Lessons at a Lemonade Stand

By Mark A. Taylor

The neighborhood was quiet, except for one fourth grade girl sitting behind a tray table on the sidewalk across the street. I think we heard her before we saw her, as soon as we entered our driveway and got out of the car.

“Lemonade for sale. Get your lemonade here, people! We’ve got two flavors: regular and lemon lime. Small glass 25 cents; large is 50 cents.”

I remember her spiel, because she repeated it over and over. I went inside and changed my clothes and returned to work in the yard, and still she was calling out. No midway carnival barker has ever demonstrated greater volume or more energy.

But there was a problem. No one was outside to hear her. Even though it was a sunny summer Sunday afternoon, for some reason everyone was inside. The fact that there were no customers in sight didn’t daunt her, though.

“Come on people. Get your lemonade here!”

Of course, now I was outside. I avoided eye contact with her as I worked in my flower bed. I didn’t want any lemonade. My water bottle was full and free!

“We’ve got two flavors here: regular and lemon lime.”

With a smile and a chuckle I kept spading. And thinking.

Maybe my entrepreneurial neighbor would learn the hard way some truths about marketing. To make a sale, you must go where the people are. And you must offer them something they need or want or think they need or want. Businesses don’t succeed solely on enthusiasm.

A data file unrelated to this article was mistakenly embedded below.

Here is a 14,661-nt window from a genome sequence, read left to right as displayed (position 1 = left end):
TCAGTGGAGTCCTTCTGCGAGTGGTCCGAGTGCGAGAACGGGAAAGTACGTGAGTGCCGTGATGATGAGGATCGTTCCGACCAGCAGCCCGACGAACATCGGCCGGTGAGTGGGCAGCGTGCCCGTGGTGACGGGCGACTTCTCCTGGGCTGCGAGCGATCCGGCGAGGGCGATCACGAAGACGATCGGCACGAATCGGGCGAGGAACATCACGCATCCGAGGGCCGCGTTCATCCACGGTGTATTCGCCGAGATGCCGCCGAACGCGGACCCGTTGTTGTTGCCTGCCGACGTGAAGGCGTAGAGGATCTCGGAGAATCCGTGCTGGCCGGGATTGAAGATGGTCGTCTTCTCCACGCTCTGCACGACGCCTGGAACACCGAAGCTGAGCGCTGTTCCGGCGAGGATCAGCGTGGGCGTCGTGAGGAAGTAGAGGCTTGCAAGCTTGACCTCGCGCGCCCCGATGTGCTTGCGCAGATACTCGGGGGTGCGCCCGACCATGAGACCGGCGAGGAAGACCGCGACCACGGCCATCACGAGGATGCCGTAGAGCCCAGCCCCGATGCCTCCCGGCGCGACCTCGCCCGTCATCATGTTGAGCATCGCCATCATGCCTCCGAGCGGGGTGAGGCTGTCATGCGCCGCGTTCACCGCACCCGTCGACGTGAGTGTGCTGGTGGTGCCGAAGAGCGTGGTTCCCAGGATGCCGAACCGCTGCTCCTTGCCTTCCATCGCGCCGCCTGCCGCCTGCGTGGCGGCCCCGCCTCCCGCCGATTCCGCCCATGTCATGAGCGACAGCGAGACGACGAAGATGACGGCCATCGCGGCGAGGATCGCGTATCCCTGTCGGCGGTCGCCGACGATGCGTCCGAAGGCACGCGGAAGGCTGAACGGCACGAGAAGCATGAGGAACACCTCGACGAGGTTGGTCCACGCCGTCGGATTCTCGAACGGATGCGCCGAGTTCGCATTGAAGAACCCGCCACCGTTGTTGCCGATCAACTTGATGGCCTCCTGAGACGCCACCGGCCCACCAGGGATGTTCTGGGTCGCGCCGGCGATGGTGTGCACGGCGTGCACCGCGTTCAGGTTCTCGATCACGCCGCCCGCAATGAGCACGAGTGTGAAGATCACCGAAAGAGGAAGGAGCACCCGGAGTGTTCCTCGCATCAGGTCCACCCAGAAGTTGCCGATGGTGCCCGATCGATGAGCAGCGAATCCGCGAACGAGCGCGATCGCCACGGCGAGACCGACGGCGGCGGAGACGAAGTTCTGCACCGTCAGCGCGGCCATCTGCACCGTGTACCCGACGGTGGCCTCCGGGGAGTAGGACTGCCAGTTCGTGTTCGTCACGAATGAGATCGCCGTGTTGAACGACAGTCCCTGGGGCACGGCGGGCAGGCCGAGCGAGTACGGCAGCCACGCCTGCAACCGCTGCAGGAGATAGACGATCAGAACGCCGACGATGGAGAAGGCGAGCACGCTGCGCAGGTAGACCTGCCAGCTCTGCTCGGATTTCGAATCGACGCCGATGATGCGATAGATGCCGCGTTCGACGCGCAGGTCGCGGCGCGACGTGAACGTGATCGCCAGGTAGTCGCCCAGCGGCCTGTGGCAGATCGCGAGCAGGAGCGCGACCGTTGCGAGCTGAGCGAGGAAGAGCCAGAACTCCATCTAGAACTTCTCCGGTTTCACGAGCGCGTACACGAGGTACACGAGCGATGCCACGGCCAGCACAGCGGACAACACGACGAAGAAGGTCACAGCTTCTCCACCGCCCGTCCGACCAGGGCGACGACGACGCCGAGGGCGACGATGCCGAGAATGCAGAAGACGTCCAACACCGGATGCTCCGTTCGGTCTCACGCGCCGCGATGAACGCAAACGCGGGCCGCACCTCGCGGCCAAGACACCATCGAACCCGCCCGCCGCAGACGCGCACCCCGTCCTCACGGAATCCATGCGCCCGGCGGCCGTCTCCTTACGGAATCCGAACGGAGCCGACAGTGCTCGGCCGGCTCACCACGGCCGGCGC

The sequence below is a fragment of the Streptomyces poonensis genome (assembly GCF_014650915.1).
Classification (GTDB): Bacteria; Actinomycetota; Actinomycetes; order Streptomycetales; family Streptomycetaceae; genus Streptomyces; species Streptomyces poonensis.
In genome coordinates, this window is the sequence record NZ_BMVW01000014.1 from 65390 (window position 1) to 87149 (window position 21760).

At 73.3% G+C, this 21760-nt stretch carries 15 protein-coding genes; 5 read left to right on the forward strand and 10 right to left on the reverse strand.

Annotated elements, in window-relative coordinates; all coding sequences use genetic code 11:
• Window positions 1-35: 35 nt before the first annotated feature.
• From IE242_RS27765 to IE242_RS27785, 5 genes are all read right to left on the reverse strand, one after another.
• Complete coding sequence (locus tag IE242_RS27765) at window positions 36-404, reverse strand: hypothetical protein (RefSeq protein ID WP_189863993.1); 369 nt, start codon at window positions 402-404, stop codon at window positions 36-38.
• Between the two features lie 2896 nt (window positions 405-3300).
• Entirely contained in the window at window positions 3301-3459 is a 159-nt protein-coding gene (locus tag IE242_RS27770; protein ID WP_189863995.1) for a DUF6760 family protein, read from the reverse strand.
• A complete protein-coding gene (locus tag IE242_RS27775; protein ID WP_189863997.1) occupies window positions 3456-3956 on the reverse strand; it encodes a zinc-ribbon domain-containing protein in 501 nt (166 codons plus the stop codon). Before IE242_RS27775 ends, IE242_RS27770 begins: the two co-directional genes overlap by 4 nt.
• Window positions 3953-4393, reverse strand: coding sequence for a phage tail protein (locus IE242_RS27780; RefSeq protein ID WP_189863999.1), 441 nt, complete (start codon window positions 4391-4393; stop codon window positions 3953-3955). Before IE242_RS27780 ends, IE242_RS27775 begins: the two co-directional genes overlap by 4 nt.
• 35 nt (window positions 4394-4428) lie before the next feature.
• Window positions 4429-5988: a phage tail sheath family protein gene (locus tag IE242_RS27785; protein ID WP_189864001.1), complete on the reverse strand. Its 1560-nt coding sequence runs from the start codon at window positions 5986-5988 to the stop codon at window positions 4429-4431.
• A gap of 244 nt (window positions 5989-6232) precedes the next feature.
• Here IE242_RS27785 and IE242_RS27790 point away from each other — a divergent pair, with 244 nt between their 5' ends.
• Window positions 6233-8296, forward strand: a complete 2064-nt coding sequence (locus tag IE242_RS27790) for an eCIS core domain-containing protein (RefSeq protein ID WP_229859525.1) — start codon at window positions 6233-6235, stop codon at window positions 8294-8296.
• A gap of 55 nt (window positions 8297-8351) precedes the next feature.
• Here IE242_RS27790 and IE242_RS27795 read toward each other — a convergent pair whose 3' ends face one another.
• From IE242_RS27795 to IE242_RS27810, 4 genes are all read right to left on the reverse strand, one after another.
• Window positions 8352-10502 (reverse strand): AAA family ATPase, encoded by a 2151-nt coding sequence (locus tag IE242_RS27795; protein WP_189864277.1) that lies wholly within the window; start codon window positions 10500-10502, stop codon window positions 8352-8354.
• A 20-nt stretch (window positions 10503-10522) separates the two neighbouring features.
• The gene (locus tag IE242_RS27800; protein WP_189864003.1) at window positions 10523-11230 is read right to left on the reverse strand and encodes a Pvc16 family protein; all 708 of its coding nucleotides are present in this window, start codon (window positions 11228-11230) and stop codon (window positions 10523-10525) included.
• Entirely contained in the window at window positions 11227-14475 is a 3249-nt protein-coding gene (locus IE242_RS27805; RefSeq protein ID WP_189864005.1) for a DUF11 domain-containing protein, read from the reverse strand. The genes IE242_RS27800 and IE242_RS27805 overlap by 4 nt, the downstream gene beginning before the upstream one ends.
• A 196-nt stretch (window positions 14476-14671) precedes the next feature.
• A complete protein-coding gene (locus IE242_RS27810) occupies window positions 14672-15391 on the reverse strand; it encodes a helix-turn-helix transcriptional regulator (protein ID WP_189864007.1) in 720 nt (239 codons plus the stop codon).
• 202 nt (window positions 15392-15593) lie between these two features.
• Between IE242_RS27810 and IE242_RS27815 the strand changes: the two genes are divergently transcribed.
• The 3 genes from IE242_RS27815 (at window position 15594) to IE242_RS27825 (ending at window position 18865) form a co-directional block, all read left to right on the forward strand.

Cam Huxford told me about a Savannah, Georgia, food celebrity, Paula Deen. She’s thriving today as owner of an always full three story restaurant, host of a popular Food Network cooking show, and seller of everything from cookbooks to signature aprons.

Cam said she got her start selling homemade sandwiches to workers at construction sites and factories.

I don’t know all the steps from that humble beginning to her current popularity. But everyone can see that giving people what they need, where they need it, when they know they need it is always a winning strategy.

Churches follow a similar path when they send members to share Christ’s love in schools and service agencies and small groups. But churches whose efforts stop with an “Open” sign and a Yellow Pages ad may have too much in common with my young neighbor.

“Get your salvation here, people,” we offer. But have we noticed how few will even walk across the street to try what we’re talking about?

Soon my neighbor gave up and took her pitchers inside. Churches are usually more persistent, continuing to shout for generations. At least we listen to each other. But to penetrate our culture with the message of Christ, we need to do more.

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